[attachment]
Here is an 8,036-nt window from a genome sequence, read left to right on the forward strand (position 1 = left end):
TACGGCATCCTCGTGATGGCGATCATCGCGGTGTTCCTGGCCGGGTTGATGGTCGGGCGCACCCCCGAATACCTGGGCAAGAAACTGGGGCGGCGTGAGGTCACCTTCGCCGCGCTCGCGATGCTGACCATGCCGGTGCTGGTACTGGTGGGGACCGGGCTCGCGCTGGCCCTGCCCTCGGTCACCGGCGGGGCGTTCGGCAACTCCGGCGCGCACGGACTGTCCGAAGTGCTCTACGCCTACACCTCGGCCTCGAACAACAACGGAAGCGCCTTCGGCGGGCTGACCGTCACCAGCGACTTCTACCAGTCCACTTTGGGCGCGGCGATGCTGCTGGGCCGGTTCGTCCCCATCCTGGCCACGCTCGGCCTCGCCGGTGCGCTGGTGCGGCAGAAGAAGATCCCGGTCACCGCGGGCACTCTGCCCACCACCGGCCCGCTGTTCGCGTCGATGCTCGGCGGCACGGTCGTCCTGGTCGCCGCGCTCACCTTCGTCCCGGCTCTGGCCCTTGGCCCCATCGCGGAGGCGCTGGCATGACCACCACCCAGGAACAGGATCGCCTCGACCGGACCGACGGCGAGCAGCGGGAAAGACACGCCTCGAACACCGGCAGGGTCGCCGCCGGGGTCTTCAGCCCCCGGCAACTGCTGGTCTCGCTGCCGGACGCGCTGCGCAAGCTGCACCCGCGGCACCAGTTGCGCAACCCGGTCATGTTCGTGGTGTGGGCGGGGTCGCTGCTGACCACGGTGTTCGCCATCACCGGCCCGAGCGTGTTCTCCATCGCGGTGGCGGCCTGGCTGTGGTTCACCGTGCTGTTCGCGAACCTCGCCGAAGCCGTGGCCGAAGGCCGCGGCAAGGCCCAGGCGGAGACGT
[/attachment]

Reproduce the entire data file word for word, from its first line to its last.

Here is an 8,036-nt window from a genome sequence, read left to right on the forward strand (position 1 = left end):
TACGGCATCCTCGTGATGGCGATCATCGCGGTGTTCCTGGCCGGGTTGATGGTCGGGCGCACCCCCGAATACCTGGGCAAGAAACTGGGGCGGCGTGAGGTCACCTTCGCCGCGCTCGCGATGCTGACCATGCCGGTGCTGGTACTGGTGGGGACCGGGCTCGCGCTGGCCCTGCCCTCGGTCACCGGCGGGGCGTTCGGCAACTCCGGCGCGCACGGACTGTCCGAAGTGCTCTACGCCTACACCTCGGCCTCGAACAACAACGGAAGCGCCTTCGGCGGGCTGACCGTCACCAGCGACTTCTACCAGTCCACTTTGGGCGCGGCGATGCTGCTGGGCCGGTTCGTCCCCATCCTGGCCACGCTCGGCCTCGCCGGTGCGCTGGTGCGGCAGAAGAAGATCCCGGTCACCGCGGGCACTCTGCCCACCACCGGCCCGCTGTTCGCGTCGATGCTCGGCGGCACGGTCGTCCTGGTCGCCGCGCTCACCTTCGTCCCGGCTCTGGCCCTTGGCCCCATCGCGGAGGCGCTGGCATGACCACCACCCAGGAACAGGATCGCCTCGACCGGACCGACGGCGAGCAGCGGGAAAGACACGCCTCGAACACCGGCAGGGTCGCCGCCGGGGTCTTCAGCCCCCGGCAACTGCTGGTCTCGCTGCCGGACGCGCTGCGCAAGCTGCACCCGCGGCACCAGTTGCGCAACCCGGTCATGTTCGTGGTGTGGGCGGGGTCGCTGCTGACCACGGTGTTCGCCATCACCGGCCCGAGCGTGTTCTCCATCGCGGTGGCGGCCTGGCTGTGGTTCACCGTGCTGTTCGCGAACCTCGCCGAAGCCGTGGCCGAAGGCCGCGGCAAGGCCCAGGCGGAGACGT